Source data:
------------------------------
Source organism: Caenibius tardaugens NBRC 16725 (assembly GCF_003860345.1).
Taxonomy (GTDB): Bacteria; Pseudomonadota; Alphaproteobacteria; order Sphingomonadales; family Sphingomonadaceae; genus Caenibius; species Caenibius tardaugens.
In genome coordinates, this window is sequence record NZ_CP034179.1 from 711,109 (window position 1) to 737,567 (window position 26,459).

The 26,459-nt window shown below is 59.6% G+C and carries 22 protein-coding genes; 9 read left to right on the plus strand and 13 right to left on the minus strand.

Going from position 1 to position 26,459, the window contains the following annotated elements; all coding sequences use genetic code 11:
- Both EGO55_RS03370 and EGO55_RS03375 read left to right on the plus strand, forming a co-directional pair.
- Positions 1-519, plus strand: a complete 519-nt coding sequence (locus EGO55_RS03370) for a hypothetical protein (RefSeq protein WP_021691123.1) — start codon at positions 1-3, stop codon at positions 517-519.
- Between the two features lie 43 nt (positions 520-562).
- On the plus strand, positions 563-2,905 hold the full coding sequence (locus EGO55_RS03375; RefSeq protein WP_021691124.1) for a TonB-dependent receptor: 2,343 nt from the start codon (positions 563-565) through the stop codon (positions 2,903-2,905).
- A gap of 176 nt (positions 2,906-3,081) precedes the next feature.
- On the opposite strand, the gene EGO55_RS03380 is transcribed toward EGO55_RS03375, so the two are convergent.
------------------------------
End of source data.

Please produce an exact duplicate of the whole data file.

Source organism: Caenibius tardaugens NBRC 16725 (assembly GCF_003860345.1).
Taxonomy (GTDB): Bacteria; Pseudomonadota; Alphaproteobacteria; order Sphingomonadales; family Sphingomonadaceae; genus Caenibius; species Caenibius tardaugens.
In genome coordinates, this window is sequence record NZ_CP034179.1 from 711,109 (window position 1) to 737,567 (window position 26,459).

The 26,459-nt window shown below is 59.6% G+C and carries 22 protein-coding genes; 9 read left to right on the plus strand and 13 right to left on the minus strand.

Going from position 1 to position 26,459, the window contains the following annotated elements; all coding sequences use genetic code 11:
- Both EGO55_RS03370 and EGO55_RS03375 read left to right on the plus strand, forming a co-directional pair.
- Positions 1-519, plus strand: a complete 519-nt coding sequence (locus EGO55_RS03370) for a hypothetical protein (RefSeq protein WP_021691123.1) — start codon at positions 1-3, stop codon at positions 517-519.
- Between the two features lie 43 nt (positions 520-562).
- On the plus strand, positions 563-2,905 hold the full coding sequence (locus EGO55_RS03375; RefSeq protein WP_021691124.1) for a TonB-dependent receptor: 2,343 nt from the start codon (positions 563-565) through the stop codon (positions 2,903-2,905).
- A gap of 176 nt (positions 2,906-3,081) precedes the next feature.
- On the opposite strand, the gene EGO55_RS03380 is transcribed toward EGO55_RS03375, so the two are convergent.